speed: 449.0 km/sec
density: 7.5 protons/cm3
more data: ACE, DSCOVR
Updated: Today at 1924 UTX-ray Solar Flares
6-hr max: B3 1734 UT Nov28
24-hr: C1 0801 UT Nov28
explanation | more data
Updated: Today at: 1900 UTDaily Sun: 28 Nov 16Sunspot AR2612 has a stable magnetic field that poses little threat for strong flares. Credit: SDO/HMI
Sunspot number: 31
What is the sunspot number?
Updated 28 Nov 2016
Current Stretch: 0 days
2016 total: 25 days (7%)
2015 total: 0 days (0%)
2014 total: 1 day (<1%)
2013 total: 0 days (0%)
2012 total: 0 days (0%)
2011 total: 2 days (<1%)
2010 total: 51 days (14%)
2009 total: 260 days (71%)
Updated 28 Nov 2016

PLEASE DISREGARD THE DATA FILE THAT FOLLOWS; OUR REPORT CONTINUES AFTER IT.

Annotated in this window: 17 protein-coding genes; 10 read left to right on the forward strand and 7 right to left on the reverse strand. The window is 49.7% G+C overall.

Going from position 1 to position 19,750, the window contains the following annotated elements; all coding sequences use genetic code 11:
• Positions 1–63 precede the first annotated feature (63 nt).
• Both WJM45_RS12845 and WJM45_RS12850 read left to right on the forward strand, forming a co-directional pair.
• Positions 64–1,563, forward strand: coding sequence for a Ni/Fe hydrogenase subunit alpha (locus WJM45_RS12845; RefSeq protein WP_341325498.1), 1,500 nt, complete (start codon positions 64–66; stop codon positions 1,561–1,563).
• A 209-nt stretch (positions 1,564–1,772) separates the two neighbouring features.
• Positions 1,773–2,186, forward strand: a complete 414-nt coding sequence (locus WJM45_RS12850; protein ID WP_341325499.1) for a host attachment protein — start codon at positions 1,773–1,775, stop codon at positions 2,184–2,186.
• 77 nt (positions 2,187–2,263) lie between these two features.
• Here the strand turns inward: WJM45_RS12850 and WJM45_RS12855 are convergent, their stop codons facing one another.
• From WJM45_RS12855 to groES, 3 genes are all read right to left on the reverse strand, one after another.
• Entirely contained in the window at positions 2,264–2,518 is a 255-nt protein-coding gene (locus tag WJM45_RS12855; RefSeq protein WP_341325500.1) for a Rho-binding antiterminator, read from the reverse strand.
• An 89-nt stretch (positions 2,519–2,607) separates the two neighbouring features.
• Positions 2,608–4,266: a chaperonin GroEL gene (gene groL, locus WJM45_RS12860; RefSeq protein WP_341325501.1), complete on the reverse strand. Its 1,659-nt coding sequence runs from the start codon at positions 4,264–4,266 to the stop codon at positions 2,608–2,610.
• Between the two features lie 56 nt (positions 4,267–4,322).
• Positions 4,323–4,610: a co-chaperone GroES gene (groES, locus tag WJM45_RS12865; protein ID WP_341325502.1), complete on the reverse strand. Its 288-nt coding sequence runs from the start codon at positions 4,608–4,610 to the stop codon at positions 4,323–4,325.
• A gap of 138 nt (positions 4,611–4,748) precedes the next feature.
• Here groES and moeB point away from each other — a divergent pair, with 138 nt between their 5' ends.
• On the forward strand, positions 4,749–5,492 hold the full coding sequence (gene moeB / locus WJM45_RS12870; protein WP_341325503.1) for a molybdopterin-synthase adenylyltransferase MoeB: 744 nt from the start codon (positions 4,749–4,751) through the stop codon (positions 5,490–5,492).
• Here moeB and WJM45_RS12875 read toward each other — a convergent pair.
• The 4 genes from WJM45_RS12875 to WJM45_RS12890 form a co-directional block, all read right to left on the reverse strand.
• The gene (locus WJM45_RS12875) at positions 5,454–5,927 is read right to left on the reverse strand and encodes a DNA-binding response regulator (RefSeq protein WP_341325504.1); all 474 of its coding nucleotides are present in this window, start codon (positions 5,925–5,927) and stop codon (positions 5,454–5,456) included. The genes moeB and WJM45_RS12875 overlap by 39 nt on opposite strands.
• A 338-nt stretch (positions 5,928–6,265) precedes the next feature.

Current Auroral Oval:
Switch to: Europe, USA, New Zealand, Antarctica
Credit: NOAA/OvationPlanetary K-index
Now: Kp= 3 quiet
24-hr max: Kp= 3 quiet
explanation | more data
Interplanetary Mag. Field
Btotal: 5.4 nT
Bz: -3.0 nT south
more data: ACE, DSCOVR
Updated: Today at 1922 UTCoronal Holes: 28 Nov 16
There are no large coronal holes on the Earthside of the sun. Credit: NASA/SDO.Noctilucent Clouds The southern season for noctilucent clouds began on Nov. 17th. A data processing glitch is temporarily preventing us from showing the latest images from NASA’s AIM spacecraft. Stay tuned, though, because we are working on it!
Switch view: Ross Ice Shelf, Antarctic Peninsula, East Antarctica, PolarUpdated at: 11-28-2016 18:21:34
Updated at: 2016 Nov 27 2200 UTC
Probabilities for significant disturbances in Earth’s magnetic field are given for three activity levels: active, minor storm, severe stormUpdated at: 2016 Nov 27 2200 UTCMid-latitudes